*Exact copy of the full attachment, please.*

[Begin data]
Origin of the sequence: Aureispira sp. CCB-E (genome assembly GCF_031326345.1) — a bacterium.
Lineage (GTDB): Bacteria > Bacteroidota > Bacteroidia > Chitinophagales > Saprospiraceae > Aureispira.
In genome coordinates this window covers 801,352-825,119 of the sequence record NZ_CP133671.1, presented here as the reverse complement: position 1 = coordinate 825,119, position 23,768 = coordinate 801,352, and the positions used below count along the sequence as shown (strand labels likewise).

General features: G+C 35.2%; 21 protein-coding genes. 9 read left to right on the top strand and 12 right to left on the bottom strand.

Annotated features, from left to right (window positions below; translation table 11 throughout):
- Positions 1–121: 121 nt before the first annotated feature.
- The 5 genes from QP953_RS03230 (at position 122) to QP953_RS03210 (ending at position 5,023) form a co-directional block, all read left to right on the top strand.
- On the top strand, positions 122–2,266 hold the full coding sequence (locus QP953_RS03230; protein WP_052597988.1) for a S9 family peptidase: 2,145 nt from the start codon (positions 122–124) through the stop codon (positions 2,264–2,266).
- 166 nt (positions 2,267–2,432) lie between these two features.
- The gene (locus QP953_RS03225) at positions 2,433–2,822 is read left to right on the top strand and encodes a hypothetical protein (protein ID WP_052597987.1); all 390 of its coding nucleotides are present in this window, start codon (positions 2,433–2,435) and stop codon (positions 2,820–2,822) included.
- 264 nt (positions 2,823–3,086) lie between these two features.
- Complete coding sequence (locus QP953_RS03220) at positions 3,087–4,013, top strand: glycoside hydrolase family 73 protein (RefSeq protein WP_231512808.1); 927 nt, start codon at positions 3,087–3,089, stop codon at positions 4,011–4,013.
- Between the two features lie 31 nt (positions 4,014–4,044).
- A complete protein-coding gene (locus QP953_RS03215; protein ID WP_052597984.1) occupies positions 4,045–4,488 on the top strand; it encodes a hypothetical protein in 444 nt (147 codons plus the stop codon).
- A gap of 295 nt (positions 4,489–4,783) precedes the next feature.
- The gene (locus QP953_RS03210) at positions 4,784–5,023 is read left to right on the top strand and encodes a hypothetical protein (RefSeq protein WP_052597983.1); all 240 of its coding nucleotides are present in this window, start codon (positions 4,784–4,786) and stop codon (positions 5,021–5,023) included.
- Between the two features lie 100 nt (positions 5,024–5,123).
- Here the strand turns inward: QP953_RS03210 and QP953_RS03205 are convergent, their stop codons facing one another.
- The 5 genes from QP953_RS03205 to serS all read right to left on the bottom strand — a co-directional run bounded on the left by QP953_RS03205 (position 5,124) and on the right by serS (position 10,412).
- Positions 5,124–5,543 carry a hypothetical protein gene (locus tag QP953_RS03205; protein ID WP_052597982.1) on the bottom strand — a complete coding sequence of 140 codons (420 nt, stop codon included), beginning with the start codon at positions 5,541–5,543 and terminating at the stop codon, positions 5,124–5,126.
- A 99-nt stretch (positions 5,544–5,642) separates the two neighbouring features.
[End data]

Origin of the sequence: Aureispira sp. CCB-E (genome assembly GCF_031326345.1) — a bacterium.
Lineage (GTDB): Bacteria > Bacteroidota > Bacteroidia > Chitinophagales > Saprospiraceae > Aureispira.
In genome coordinates this window covers 801,352-825,119 of the sequence record NZ_CP133671.1, presented here as the reverse complement: position 1 = coordinate 825,119, position 23,768 = coordinate 801,352, and the positions used below count along the sequence as shown (strand labels likewise).

General features: G+C 35.2%; 21 protein-coding genes. 9 read left to right on the top strand and 12 right to left on the bottom strand.

Annotated features, from left to right (window positions below; translation table 11 throughout):
- Positions 1–121: 121 nt before the first annotated feature.
- The 5 genes from QP953_RS03230 (at position 122) to QP953_RS03210 (ending at position 5,023) form a co-directional block, all read left to right on the top strand.
- On the top strand, positions 122–2,266 hold the full coding sequence (locus QP953_RS03230; protein WP_052597988.1) for a S9 family peptidase: 2,145 nt from the start codon (positions 122–124) through the stop codon (positions 2,264–2,266).
- 166 nt (positions 2,267–2,432) lie between these two features.
- The gene (locus QP953_RS03225) at positions 2,433–2,822 is read left to right on the top strand and encodes a hypothetical protein (protein ID WP_052597987.1); all 390 of its coding nucleotides are present in this window, start codon (positions 2,433–2,435) and stop codon (positions 2,820–2,822) included.
- 264 nt (positions 2,823–3,086) lie between these two features.
- Complete coding sequence (locus QP953_RS03220) at positions 3,087–4,013, top strand: glycoside hydrolase family 73 protein (RefSeq protein WP_231512808.1); 927 nt, start codon at positions 3,087–3,089, stop codon at positions 4,011–4,013.
- Between the two features lie 31 nt (positions 4,014–4,044).
- A complete protein-coding gene (locus QP953_RS03215; protein ID WP_052597984.1) occupies positions 4,045–4,488 on the top strand; it encodes a hypothetical protein in 444 nt (147 codons plus the stop codon).
- A gap of 295 nt (positions 4,489–4,783) precedes the next feature.
- The gene (locus QP953_RS03210) at positions 4,784–5,023 is read left to right on the top strand and encodes a hypothetical protein (RefSeq protein WP_052597983.1); all 240 of its coding nucleotides are present in this window, start codon (positions 4,784–4,786) and stop codon (positions 5,021–5,023) included.
- Between the two features lie 100 nt (positions 5,024–5,123).
- Here the strand turns inward: QP953_RS03210 and QP953_RS03205 are convergent, their stop codons facing one another.
- The 5 genes from QP953_RS03205 to serS all read right to left on the bottom strand — a co-directional run bounded on the left by QP953_RS03205 (position 5,124) and on the right by serS (position 10,412).
- Positions 5,124–5,543 carry a hypothetical protein gene (locus tag QP953_RS03205; protein ID WP_052597982.1) on the bottom strand — a complete coding sequence of 140 codons (420 nt, stop codon included), beginning with the start codon at positions 5,541–5,543 and terminating at the stop codon, positions 5,124–5,126.
- A 99-nt stretch (positions 5,544–5,642) separates the two neighbouring features.